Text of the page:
So, your site got hacked. It happens to the best of us and the cause can be anything, from a weak password to some theme or plugin vulnerability. Most of the times, finding the root cause of the problem can be hard and difficult to confirm; even if you clean-up the infected pages, there is a chance that some malicious code is sitting dormant somewhere on your files, waiting for its next strike after a few hours, weeks or even months.

So, how do you clean up an infected WordPress site? Sadly, there is no easy way and you will have to dedicate quite a few hours of work. If you don’t know where to begin, here is a checklist of 10 steps that you can follow:

  1. Create a fresh WordPress installation.
  2. Go to the wp-content/uploads folder of your infected site and make sure that it only contains subfolders and photos and no .php or .js files. Then, scan it with an antivirus software, just in case, and if it comes up clean copy it to the clean installation that you have made on step #1.
  3. Create a new, blank database with different username and password compared to the old one and import the most recent clean version of your old one (hoping that it’s actually clean).
  4. On your fresh installation, install one by one all the plugins that you used, on their latest versions. If you think that you don’t need some of them or have doubts about its quality, don’t install it at all. Even deactivated, an insecure plugin can pose a security risk.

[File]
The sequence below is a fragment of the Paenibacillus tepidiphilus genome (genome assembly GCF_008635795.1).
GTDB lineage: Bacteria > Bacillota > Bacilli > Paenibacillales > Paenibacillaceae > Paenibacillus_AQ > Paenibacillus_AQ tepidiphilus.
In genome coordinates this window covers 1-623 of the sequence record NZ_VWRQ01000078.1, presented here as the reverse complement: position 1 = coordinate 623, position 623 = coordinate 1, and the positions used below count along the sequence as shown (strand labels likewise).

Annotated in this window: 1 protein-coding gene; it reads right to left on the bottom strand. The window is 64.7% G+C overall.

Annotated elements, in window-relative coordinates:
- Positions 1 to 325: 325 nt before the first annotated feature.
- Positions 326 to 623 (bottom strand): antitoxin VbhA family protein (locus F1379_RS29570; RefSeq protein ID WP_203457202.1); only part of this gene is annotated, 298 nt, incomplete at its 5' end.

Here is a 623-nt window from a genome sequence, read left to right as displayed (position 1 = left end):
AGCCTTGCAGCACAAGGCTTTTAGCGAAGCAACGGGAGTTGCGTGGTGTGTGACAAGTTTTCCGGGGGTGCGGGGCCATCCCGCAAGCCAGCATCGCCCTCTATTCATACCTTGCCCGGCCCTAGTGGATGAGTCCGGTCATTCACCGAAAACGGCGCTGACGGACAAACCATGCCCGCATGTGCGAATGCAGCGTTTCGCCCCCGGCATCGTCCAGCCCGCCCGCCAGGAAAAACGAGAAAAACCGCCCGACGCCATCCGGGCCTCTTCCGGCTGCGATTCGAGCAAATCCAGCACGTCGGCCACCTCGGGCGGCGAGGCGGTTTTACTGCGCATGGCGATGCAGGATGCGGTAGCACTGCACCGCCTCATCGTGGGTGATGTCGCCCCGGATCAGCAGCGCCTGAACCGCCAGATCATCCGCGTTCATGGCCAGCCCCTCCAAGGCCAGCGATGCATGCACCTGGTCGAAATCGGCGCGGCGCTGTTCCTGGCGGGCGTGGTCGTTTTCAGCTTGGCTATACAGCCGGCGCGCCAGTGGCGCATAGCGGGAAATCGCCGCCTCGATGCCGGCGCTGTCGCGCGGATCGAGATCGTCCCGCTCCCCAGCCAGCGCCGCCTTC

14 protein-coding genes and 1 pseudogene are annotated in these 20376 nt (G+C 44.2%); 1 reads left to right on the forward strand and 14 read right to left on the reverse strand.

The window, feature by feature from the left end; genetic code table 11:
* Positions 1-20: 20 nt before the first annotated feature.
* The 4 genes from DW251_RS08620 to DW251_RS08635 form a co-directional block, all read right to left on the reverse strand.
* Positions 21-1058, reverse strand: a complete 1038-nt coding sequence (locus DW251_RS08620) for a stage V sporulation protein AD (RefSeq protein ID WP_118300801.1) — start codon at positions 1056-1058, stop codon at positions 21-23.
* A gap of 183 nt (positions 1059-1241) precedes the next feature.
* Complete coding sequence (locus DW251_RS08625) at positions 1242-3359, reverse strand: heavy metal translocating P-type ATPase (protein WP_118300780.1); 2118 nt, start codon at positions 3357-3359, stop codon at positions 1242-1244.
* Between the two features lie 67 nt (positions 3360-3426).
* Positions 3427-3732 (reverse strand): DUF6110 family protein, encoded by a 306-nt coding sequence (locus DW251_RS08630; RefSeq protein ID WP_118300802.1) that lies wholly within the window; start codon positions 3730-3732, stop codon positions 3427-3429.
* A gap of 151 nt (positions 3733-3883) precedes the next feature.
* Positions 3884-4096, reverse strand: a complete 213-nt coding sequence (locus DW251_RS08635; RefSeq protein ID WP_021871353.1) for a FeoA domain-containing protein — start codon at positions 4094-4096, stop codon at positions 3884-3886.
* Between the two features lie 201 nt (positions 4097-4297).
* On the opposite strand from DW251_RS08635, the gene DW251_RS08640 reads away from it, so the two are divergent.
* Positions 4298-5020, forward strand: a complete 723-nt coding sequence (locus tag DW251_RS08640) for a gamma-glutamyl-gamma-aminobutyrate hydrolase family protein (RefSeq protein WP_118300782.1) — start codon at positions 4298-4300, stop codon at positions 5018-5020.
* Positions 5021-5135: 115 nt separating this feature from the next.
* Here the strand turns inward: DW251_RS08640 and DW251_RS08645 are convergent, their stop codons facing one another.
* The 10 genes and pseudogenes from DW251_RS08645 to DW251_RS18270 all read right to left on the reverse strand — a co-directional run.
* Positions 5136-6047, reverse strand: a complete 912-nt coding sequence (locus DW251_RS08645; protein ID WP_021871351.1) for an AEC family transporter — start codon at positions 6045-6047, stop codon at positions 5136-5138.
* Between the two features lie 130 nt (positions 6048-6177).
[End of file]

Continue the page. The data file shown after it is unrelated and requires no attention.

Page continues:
5. Install your theme again, making sure that you have its latest version. If you didn’t use a child theme, then you need to write down any changes that you might have done and add them again, this time using a child theme. If you have unused themes, remove them for the same reason mentioned on step #4.
  6. Login to your WordPress admin panel, go to the “Users” section and check if there are users that shouldn’t be there. If there are, delete them.
  7. Change the Admin’s password. If the site has more than one users, check if you can lower their permissions. They can add content to the site without being Admins (the Editor’s role should be fine). Then change their passwords as well. It goes without saying that the passwords should be strong enough.
  8. Find a good security plugin, install it and use its suggested options. iThemes Security, Shield Security, WordFence, Sucuri Scanner are a few good options. Don’t just blindly install them and tick every option they have, though. Read their documentation and maybe find some online tutorial.
  9. From now on, make sure that you regularly update WordPress core, your plugins and your theme. It would also be a good idea to subscribe to wpvulndb.com in order to receive a daily update about WordPress core, plugins and theme vulnerabilities.
  10. Backup your site (files and database) regularly in order to be able to restore it if anything bad happens again in the future.

Keep in mind  that the aforementioned steps cannot guarantee their success. The malicious code may be hiding in the database or on some other site of the same server. Following those steps, though, you can claim that you have done the best you could and, in fact, there is a good chance that you have indeed properly cleaned-up your infected site.

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